Public Relation

What Is Public Relations?
“Public relations is the management function that identifies, establishes and maintains mutually beneficial relationships between an organisation and the various publics on whom its success or failure depends” - Scott Cutlip
Public relations, byname PR, is an aspect of communications involving the relations between an entity subject, to, or seeking public attention of the various publics that are, or may be interested in it. The entity seeking attention may be a business corporation, an individual politician, a performer or author, a government or government agency, a charitable organisation, a religious body, or almost any other person or organisation. The publics may include segments as narrow as female voters of a particular political party who are between 35 and 50 years of age or the shareholders in a particular corporation; or the publics may be as broad as any national population or the world at large. The concerns of public relations operate both ways between the subject entity, which may be thought of as the client, and the publics involved. The important elements of public relations are to acquaint the client with the public conceptions of the client and to affect these perceptions by focusing, curtailing, amplifying, or augmenting information about the client as it is conveyed to the publics.
Public relations encompasses a variety of marketing activities that strengthen organisations credibility, enhance organisations image and develop goodwill. These are usually targeted directly at an audience, such as speeches, special events, newsletters, and annual reports. A public relation involves communicating who you are, what you do, why you do it, and how you make a difference.
The difference between publicity and public relations
The term’s public relations and publicity are often misused. They are not interchangeable. Publicity is only one function of public relations. It is media coverage i.e. news stories, feature articles, talk show interviews, editorials and reviews. Other commonly confused terms are publicity and advertising. The key distinction is you pay for advertising. Because publicity is free, it is more credible and more likely to have an impact on the reader or viewer. Advertising is generally not considered a public relations function.
According to the Public Relations Institute of America: Public relations is the deliberate, planned and sustained effort to establish and maintain understanding between an organisation and its public (Malan and L'Estrange, 1981).
PR is a broad and complex activity although its basic objective is simple: to communicate in order to achieve understanding through knowledge. Consequently, PR exists, liked or not, and all modern organisations, because of their size and complexity, need and are concerned with PR. Good PR with the conscious effort to inform and be informed provides knowledge, understanding, goodwill and a good reputation. PR exists to keep institutions alert to an ever-shifting environment of circumstance and public opinion.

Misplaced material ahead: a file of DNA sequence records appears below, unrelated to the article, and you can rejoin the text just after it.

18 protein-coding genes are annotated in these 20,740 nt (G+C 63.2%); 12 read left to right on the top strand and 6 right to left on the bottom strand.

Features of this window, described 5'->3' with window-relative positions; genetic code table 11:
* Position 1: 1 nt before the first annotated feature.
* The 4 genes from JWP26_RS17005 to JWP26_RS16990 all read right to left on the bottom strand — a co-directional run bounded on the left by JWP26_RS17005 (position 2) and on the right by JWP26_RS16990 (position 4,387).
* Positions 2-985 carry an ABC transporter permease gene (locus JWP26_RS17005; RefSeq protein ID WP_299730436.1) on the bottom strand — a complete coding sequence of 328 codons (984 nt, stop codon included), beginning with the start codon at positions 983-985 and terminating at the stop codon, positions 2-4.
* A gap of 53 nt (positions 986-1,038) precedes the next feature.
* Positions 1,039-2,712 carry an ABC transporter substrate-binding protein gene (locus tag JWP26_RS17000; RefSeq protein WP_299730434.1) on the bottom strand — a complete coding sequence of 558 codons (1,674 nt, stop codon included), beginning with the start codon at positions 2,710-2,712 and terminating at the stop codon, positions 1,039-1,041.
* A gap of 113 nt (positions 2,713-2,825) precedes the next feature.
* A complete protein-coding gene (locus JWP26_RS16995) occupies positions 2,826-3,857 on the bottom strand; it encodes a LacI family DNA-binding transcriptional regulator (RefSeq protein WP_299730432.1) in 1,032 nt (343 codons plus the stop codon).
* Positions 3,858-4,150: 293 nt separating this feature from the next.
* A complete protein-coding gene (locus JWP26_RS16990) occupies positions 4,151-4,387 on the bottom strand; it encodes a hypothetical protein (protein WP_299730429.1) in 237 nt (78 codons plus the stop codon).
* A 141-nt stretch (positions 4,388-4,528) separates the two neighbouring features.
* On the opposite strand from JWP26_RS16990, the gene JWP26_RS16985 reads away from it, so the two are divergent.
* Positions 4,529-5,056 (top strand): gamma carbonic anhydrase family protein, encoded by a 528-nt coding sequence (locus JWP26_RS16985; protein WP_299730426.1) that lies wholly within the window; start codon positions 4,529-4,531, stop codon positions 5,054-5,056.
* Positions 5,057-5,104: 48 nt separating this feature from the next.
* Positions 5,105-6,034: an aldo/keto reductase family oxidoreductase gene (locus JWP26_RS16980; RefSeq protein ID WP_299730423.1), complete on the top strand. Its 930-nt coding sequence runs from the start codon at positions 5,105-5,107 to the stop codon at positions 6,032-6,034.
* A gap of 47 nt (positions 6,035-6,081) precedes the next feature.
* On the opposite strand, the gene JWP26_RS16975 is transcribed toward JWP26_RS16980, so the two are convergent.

PR is an on-going activity, hence the word sustained in the definition. It must anticipate problems and eliminate causes before problems arise. It is not there to rescue an operation or to apologise for it (Malan and L'Estrange, 1981). PR is essentially concerned with communication: between people, between people and organisations and within and between organisations.
Activities and Methods
Public relations activities in the modern world help institutions to cope successfully with many problems, to build prestige for an individual or a group, to promote products, and to win elections or legislative battles. The majority of public relations workers are staff employees working within a corporate or institutional framework. Others operate in public relations counselling firms.
In industry, public relations personnel keep management informed of changes in the opinions of various publics (that is, the groups of people whose support is needed): employees, stockholders, customers, suppliers, dealers, the community, and government. These professionals counsel management as to the impact of any action—or lack of action—on the behaviour of the target audiences. Once an organisational decision has been made, the public relations person has the task of communicating this information to the public using methods that foster understanding, consent, and desired behaviour. For example, a hospital merger, an industrial plant closing, or the introductions of a new product all require public relations planning and skill.
Public relations also play an important role in the entertainment industry. The theatre, motion pictures, sports, restaurants, and individuals all use public relations services to increase